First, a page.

Area News | Home | Marketplace | Community

Return to Archived Stories


Paynesville Press - August 15, 2001

Kenyan delegation visiting the area

By Michael Jacobson

For once, the guests of honor at the annual Harvest for Hope Celebration will be in attendance.

For the past couple years, the St. Cloud Diocese has been working on establishing a partnership with a sister diocese in Homa Bay, Kenya (click here for map). On Saturday, the annual fund raiser for this effort will be held at the Urban and Rosie Spanier farm west of Spring Hill, and a group of 12 Kenyans from the Homa Bay Diocese will be here for it, as part of a two-week trip to the St. Cloud Diocese. The Kenyan delegation should have arrived yesterday and will stay until Tuesday, Aug. 28.

"We're hoping to have a big crowd because when we were in Kenya thousands of people came to see us and they walked," said Rosie Spanier, who coordinates the partnership efforts within the St. Cloud Diocese. "We're hoping to be as generous with our hospitality as they were."

The celebration on Saturday features a hog roast and sweet corn feed that starts at 11 a.m. and continues until the pots are empty, said Spanier. Live music will be played throughout the afternoon. A raffle - baby quilt, doilies, rattan chair, and a crucifix from Tanzania - will be held, and literature about the Catholic Relief Services, which provide money to places abroad, like Kenya, will be available.

An outdoor mass at 4 p.m. will be celebrated with four bishops, including Bishop Kinney from St. Cloud, and Bishop Okok from Homa Bay.

Spanier went to Kenya in March 2000 with a group from the St. Cloud Diocese that also included Father Richard Leisen from St. Louis Catholic Church. (College-aged members from the St. Cloud Diocese also visited Kenya last April around Easter.)

The partnership is an effort to learn from one another and help each other, said Father Leisen. "We live in a world where it's not ‘they' and ‘us' but ‘we,'" he explained. "We are living in a global community."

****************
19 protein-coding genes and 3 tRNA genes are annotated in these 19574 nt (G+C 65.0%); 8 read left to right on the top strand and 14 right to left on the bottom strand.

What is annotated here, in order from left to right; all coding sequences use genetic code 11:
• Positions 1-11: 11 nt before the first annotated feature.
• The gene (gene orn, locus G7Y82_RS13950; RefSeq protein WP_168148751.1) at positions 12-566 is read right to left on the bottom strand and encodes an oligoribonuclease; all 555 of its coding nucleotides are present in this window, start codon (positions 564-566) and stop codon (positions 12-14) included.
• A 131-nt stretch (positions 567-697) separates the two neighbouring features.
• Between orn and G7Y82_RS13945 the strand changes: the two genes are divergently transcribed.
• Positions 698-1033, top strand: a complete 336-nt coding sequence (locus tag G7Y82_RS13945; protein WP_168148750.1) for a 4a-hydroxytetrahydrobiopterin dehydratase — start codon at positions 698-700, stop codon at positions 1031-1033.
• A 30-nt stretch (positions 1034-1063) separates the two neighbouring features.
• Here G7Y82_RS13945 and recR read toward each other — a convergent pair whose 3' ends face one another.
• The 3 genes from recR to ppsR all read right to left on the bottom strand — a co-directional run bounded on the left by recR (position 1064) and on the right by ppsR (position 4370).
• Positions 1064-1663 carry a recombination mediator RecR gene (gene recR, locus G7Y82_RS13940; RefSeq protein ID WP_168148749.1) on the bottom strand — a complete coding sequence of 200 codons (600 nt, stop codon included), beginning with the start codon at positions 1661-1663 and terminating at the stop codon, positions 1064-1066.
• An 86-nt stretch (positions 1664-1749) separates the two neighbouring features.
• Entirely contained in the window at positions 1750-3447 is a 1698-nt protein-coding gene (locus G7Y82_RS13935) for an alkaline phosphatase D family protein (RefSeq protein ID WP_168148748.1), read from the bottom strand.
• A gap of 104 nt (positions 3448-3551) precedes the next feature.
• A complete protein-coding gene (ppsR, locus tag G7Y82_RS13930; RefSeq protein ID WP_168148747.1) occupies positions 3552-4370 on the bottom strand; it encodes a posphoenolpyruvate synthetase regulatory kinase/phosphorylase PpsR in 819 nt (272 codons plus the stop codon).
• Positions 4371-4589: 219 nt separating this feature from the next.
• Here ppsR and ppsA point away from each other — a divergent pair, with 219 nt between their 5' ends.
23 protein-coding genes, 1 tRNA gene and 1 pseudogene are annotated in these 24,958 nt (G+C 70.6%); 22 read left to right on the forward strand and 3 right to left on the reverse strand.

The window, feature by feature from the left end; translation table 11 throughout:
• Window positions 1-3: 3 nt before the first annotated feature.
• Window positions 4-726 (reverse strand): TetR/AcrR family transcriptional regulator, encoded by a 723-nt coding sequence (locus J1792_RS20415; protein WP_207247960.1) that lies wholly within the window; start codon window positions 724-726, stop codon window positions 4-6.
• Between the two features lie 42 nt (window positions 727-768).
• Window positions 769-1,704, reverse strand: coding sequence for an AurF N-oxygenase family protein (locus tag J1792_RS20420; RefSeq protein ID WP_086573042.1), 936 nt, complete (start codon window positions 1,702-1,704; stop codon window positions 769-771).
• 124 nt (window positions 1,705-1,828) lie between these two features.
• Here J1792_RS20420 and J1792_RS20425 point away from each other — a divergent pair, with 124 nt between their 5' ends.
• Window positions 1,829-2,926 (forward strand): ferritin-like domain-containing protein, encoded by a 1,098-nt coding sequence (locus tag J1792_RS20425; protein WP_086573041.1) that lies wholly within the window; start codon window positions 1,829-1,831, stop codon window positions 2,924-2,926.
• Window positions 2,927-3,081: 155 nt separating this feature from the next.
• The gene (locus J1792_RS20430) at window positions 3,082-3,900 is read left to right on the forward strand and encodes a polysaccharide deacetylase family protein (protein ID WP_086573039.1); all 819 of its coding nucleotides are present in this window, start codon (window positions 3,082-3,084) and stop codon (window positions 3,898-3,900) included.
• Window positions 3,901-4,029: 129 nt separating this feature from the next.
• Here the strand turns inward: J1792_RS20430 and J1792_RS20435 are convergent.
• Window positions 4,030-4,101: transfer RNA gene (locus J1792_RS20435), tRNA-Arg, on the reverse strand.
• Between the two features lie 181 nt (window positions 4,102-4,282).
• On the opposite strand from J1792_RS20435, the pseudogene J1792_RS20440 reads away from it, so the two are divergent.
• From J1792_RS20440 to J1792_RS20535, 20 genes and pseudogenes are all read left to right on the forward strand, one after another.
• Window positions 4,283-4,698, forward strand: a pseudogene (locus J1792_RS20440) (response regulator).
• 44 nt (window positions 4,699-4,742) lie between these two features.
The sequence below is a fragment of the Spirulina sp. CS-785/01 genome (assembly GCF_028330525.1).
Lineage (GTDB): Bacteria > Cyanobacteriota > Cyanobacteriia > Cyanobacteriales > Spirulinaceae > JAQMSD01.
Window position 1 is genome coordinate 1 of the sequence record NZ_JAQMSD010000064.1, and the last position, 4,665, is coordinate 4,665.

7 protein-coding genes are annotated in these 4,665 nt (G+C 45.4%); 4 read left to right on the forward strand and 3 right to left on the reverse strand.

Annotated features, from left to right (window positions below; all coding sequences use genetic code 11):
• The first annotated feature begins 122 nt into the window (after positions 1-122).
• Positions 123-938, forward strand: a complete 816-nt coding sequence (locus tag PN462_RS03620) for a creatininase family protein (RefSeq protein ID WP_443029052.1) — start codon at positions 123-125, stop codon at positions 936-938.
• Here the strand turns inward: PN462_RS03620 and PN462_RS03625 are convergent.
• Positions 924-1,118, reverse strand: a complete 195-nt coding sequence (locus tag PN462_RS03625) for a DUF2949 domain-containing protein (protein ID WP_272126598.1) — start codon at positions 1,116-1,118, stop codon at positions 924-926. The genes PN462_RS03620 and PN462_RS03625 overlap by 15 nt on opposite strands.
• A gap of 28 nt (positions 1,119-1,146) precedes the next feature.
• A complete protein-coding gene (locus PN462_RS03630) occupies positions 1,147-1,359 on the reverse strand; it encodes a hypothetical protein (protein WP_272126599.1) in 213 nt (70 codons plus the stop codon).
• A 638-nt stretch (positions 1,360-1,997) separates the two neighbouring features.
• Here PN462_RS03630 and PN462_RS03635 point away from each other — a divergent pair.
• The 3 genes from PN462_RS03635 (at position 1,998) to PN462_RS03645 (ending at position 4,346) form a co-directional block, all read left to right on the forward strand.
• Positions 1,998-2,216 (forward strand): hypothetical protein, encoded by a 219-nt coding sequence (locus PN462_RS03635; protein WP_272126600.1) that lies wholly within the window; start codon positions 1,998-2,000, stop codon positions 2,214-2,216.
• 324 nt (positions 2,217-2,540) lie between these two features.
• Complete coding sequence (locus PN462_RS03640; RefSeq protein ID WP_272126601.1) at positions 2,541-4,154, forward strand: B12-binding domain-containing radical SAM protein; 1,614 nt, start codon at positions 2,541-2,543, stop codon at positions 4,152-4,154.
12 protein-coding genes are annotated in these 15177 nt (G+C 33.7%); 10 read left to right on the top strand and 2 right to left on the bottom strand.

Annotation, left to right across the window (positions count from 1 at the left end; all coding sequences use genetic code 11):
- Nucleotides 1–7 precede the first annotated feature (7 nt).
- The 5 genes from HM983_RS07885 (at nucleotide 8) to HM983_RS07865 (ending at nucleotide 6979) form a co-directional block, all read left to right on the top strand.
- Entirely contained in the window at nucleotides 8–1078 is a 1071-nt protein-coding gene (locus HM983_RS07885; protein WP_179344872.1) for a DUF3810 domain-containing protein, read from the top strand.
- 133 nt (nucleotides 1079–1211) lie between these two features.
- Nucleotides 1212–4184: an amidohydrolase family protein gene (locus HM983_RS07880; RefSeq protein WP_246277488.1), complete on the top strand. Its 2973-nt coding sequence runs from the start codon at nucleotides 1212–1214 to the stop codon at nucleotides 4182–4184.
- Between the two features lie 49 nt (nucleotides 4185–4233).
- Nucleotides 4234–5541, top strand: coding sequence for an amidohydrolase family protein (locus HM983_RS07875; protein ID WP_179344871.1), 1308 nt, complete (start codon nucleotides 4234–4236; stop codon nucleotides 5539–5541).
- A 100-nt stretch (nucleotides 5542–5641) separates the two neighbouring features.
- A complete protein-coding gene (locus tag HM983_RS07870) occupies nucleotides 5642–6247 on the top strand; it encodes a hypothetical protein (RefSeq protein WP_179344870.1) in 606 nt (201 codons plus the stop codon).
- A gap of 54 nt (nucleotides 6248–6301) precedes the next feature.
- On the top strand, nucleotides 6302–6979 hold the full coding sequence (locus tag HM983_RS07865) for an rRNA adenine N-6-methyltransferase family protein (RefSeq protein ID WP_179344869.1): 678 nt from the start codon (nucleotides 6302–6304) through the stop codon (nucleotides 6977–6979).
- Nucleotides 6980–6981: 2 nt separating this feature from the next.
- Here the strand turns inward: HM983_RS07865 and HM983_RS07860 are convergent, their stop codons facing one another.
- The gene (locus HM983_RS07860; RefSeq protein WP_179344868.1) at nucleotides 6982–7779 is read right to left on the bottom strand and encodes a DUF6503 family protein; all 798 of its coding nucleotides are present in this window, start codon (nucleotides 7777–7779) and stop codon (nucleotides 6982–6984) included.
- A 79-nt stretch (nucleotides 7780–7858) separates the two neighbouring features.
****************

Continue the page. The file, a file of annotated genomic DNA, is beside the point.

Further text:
One day, with the shortage of Americans entering the priesthood, parishes in the United States might have to look abroad for priests, Father Leisen noted. "Maybe someday they will have priests coming to serve in our diocese," he explained. "We have lots to learn from each other."

Three members of the delegation will be staying with members of the St. Louis congregation: with Father Leisen, the Spaniers, and Marv and Mary Kunstleben. Members of the Kenyan delegation will be speaking at St. Louis Catholic Church over the weekend. (On Saturday night, the regular 5 p.m. mass has been moved to 8 p.m. because of the afternoon mass at Harvest for Hope.)

After the Harvest for Hope Celebration, the Kenyan delegation will be touring the St. Cloud Diocese and the Paynesville area. Planned excursions include trips to farms, agriculture processing plants, area manufacturers, and health care facilities. The Paynesville hosts will try to show the Africans some possibilities for development.

Most Kenyans farm only a few acres and earn a few hundred dollars per year, Father Leisen noted, so specialty farms, fish farms, and game farms will be new to them. Should the Kenyans try to replicate something they see here in Kenya, the St. Cloud Diocese would likely help financially.

Catholic Relief Services (CRS) is the largest private international development agency in the world, serving in 85 countries, said Father Leisen, who worked as the director of CRS in the St. Cloud Diocese for 20 years.

Right now, in Homa Bay, CRS is helping fund a grain storage project. Native storage methods are little more than wicker baskets and are inadequate, said Father Leisen. "Of course, the grain is so quickly infested they lose a high percentage of their crop," he added. CRS has trained some artisans in the villages and provides the sheet metal to make metal grain storage bins, which are available for sale for only the cost of labor. These artisans will also train more people to construct the bins.

A metal storage bin keeps the grain better, resulting in better diets and more leftover grain to sell for profit.

"Handouts develop dependency," said Father Leisen. "Programs develop independence."

More about the St. Cloud Diocese's partnership with the Homa Bay Diocese is available online at www.stclouddiocese.org.

Harvest for Hope
What: A celebration to welcome a delegation of 12 Kenyans to the St. Cloud Diocese and a fund raiser for continued support for their diocese in Homa Bay
When: Saturday, Aug. 18, starting at 11 a.m.
Where: Urban and Rosie Spanier farm, 4.5 miles west of Spring Hill on County Road 175. Parking is available.
Mass: Mass with four bishops will start at 4 p.m.



Contact the author at paypress@lkdllink.net   •   Return to News Menu

Home | Marketplace | Community